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Elements of a Good Short Story

On 17th of November 2013, twelve enthusiastic Bangladeshi writers with varied backgrounds and aspirations poured into Red Shift Coffee Lounge located at Gulshan-1, Dhaka, Bangladesh, to attend the Commonwealth Writers’ Workshop, which was led by Ellah Allfrey, Chair of the 2014 Commonwealth Short Story Prize, and facilitated by accomplished litterateurs Farah Ghuznavi and Arunava Sinha. Alternating between mini writing exercises and discussions – both personal and group – the workshop continued seamlessly, complemented by morning delights of coffee and chocolates.

The workshop started off with introductions of the participants and a writing exercise with the prompt: “If you were to tell your future generations about life in your time through a time capsule, what three items would you include in it?” Many participants included items, such as picture story-books, that have or will become outdated due to the ever-advancing technology. What followed next was a detailed analysis on the stories: ‘Hitting Budapest’ by Noviolet Bulawayo and ‘The Lottery (1948)’ by Shirley Jackson.

The focus of the workshop was to inform the writers about certain elements that are usually present in a good short story and that we can use to enhance our own creative works. Following are the elements that, while not mandatory, may prove useful to you for enriching your short story:

1. Character: A person who takes part in the action of a story.
2. Settings: Time and place in which the story happens.
3. Plot: Series of events and character actions that relate to the central conflict.
4. Conflict: Struggle between two people or things, for example, nature, society, self.
5. Theme: Central idea or belief.

Other elements that emerged during the analysis were:

1. Dialogue: Dialogues between characters immediately draw in the readers to the story and enable the readers to connect to the story on a personal level.
2. Timelessness: There are stories which you can read at any time and they will still seem relevant to you. Which writer would not want his/her story to be read over and over again across different time periods?
3. Tools: Details and symbols with which you strengthen your story or characters.
4. Voice: Develop your unique voice, i.e. your own way of narrating the story.
5. Language: Cultural linguistic nuances can enhance your story. For example, in the story ‘Hitting Budapest,’ the writer did not shy away from using Zimbabwean English. The language can effectively reflect the settings of the story.
6. Plot development: Subtle plot development with elements of surprise will hold the interest of readers.
7. Point of view: Get into the skin of the characters and use their eyes to perceive the world of your story.

After a short break, the participants split into small groups to get their work reviewed by the facilitators. During the evaluation session with Farah Ghuznavi, we collectively discovered some more elements, which are as follows:

1. Dialogue: Dialogues help you to cut down on bland sentences.
2. Interaction and inter-relationship: Interaction between characters and their inter-relationships must be clear to dismiss confusion and to incorporate coherence.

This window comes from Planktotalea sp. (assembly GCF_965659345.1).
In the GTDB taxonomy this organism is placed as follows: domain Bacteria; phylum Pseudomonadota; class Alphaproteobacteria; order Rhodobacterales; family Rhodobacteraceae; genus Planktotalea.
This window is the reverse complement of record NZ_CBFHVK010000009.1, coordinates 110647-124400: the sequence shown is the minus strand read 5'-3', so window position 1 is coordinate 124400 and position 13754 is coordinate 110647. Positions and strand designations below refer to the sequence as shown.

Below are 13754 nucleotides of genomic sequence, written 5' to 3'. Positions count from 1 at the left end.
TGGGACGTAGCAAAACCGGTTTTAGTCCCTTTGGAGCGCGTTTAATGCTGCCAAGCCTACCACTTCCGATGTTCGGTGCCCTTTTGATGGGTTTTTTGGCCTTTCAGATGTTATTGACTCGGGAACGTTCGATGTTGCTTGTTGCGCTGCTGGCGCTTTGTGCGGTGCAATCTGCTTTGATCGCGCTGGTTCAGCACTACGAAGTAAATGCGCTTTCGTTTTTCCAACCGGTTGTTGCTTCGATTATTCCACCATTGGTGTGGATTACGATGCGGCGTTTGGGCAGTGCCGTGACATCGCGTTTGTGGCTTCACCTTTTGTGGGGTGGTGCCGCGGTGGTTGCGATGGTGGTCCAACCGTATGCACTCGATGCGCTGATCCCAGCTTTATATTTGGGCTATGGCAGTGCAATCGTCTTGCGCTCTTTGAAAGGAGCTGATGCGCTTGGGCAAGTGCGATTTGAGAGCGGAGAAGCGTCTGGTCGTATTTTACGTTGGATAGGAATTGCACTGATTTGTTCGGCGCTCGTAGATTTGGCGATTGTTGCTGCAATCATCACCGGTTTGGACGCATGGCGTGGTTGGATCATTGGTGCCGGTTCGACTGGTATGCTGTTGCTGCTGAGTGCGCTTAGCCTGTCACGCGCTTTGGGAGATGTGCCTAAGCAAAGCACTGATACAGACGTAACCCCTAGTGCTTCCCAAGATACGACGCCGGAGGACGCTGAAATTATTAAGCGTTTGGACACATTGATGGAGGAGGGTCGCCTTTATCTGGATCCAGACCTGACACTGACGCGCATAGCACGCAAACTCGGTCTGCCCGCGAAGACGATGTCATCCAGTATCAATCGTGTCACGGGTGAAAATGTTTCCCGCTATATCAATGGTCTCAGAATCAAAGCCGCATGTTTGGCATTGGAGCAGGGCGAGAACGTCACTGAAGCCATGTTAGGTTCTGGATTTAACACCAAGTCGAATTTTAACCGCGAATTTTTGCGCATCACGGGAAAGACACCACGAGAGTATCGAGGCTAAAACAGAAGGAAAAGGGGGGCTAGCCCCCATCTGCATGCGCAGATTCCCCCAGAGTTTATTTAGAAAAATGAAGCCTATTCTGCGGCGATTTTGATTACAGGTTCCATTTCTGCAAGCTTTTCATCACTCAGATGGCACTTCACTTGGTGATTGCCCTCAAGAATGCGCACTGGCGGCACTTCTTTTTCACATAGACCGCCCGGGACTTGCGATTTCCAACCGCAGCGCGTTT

3. Dramatic effects: Tone down the language to pave the way for an effortless writing. Exaggeration alienates the readers and makes the story appear affected.
4. Authenticity: There is a thin line between authenticity and sensationalism. In our attempt to stand out and to make our stories palatable to the audience of other regions, we often embellish our stories with exotic but untrue cultural nuances. To avoid the latter, we need to be responsible for what we write and to substantiate our stories with credible research. While you should allow your imagination to wander freely when writing fiction, remember not to stereotype communities with your words – you will lose readers quite fast if you do. For example, female genital mutilation in Bangladesh is unheard of. It will be unwise and irrelevant to state otherwise in your story. Another example could be the dates of historical significance – you cannot change the date of Independence Day of Bangladesh, unless it is a fantasy world that you have clearly identified at the beginning of your story.
5. Flow: A well-connected sequence of events, making the story transition smoothly.
6. Time context: Make the time contexts clear and distinct from one another. For example, if the character is having a flashback, remember to depict the character’s present vividly – how different is the character now from the past (for example, how old is the character now?)
7. Details: Details make a story come alive. This, however, does not mean you write several paragraphs of uninteresting, redundant descriptions. Instead, insert one or two defining details while editing your story, and space them well over the entire story.
8. Word limit: Do not worry about the word limit while making the first draft of your story. Write a story to make it as complete as possible before editing for word limit.
9. Revise: Never send in your first draft to your editor or mentor. It is disrespectful to take up anyone’s time with unpolished work full of punctuation, grammar, and spelling errors. Send your best work.

The workshop concluded with content participants exchanging pleasantries. I believe the useful strategies imparted within this workshop will prepare writers to stir the literary scene with their creative outputs.

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